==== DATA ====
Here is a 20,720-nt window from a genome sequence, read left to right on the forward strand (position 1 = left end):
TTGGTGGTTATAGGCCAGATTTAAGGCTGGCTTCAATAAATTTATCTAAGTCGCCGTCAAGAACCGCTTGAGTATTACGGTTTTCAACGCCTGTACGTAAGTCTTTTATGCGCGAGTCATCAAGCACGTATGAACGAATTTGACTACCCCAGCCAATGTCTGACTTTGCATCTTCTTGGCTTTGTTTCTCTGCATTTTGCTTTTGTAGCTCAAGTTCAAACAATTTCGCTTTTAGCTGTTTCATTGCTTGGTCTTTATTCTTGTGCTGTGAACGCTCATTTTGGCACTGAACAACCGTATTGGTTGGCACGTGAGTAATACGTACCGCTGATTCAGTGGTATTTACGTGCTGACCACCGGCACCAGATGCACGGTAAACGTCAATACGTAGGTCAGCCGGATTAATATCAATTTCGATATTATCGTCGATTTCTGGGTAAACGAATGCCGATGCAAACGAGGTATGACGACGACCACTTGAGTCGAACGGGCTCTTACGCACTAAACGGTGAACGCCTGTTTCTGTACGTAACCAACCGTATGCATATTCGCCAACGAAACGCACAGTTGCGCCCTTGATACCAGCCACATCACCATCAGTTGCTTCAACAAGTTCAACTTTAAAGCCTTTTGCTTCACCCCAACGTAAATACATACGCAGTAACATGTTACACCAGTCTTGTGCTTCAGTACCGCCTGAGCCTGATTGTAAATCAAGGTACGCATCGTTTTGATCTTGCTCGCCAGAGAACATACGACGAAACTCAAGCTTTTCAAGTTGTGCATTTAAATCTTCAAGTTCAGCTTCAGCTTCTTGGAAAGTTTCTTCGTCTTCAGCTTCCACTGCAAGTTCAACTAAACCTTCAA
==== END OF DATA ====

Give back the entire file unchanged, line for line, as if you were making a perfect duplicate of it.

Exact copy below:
Here is a 20,720-nt window from a genome sequence, read left to right on the forward strand (position 1 = left end):
TTGGTGGTTATAGGCCAGATTTAAGGCTGGCTTCAATAAATTTATCTAAGTCGCCGTCAAGAACCGCTTGAGTATTACGGTTTTCAACGCCTGTACGTAAGTCTTTTATGCGCGAGTCATCAAGCACGTATGAACGAATTTGACTACCCCAGCCAATGTCTGACTTTGCATCTTCTTGGCTTTGTTTCTCTGCATTTTGCTTTTGTAGCTCAAGTTCAAACAATTTCGCTTTTAGCTGTTTCATTGCTTGGTCTTTATTCTTGTGCTGTGAACGCTCATTTTGGCACTGAACAACCGTATTGGTTGGCACGTGAGTAATACGTACCGCTGATTCAGTGGTATTTACGTGCTGACCACCGGCACCAGATGCACGGTAAACGTCAATACGTAGGTCAGCCGGATTAATATCAATTTCGATATTATCGTCGATTTCTGGGTAAACGAATGCCGATGCAAACGAGGTATGACGACGACCACTTGAGTCGAACGGGCTCTTACGCACTAAACGGTGAACGCCTGTTTCTGTACGTAACCAACCGTATGCATATTCGCCAACGAAACGCACAGTTGCGCCCTTGATACCAGCCACATCACCATCAGTTGCTTCAACAAGTTCAACTTTAAAGCCTTTTGCTTCACCCCAACGTAAATACATACGCAGTAACATGTTACACCAGTCTTGTGCTTCAGTACCGCCTGAGCCTGATTGTAAATCAAGGTACGCATCGTTTTGATCTTGCTCGCCAGAGAACATACGACGAAACTCAAGCTTTTCAAGTTGTGCATTTAAATCTTCAAGTTCAGCTTCAGCTTCTTGGAAAGTTTCTTCGTCTTCAGCTTCCACTGCAAGTTCAACTAAACCTTCAA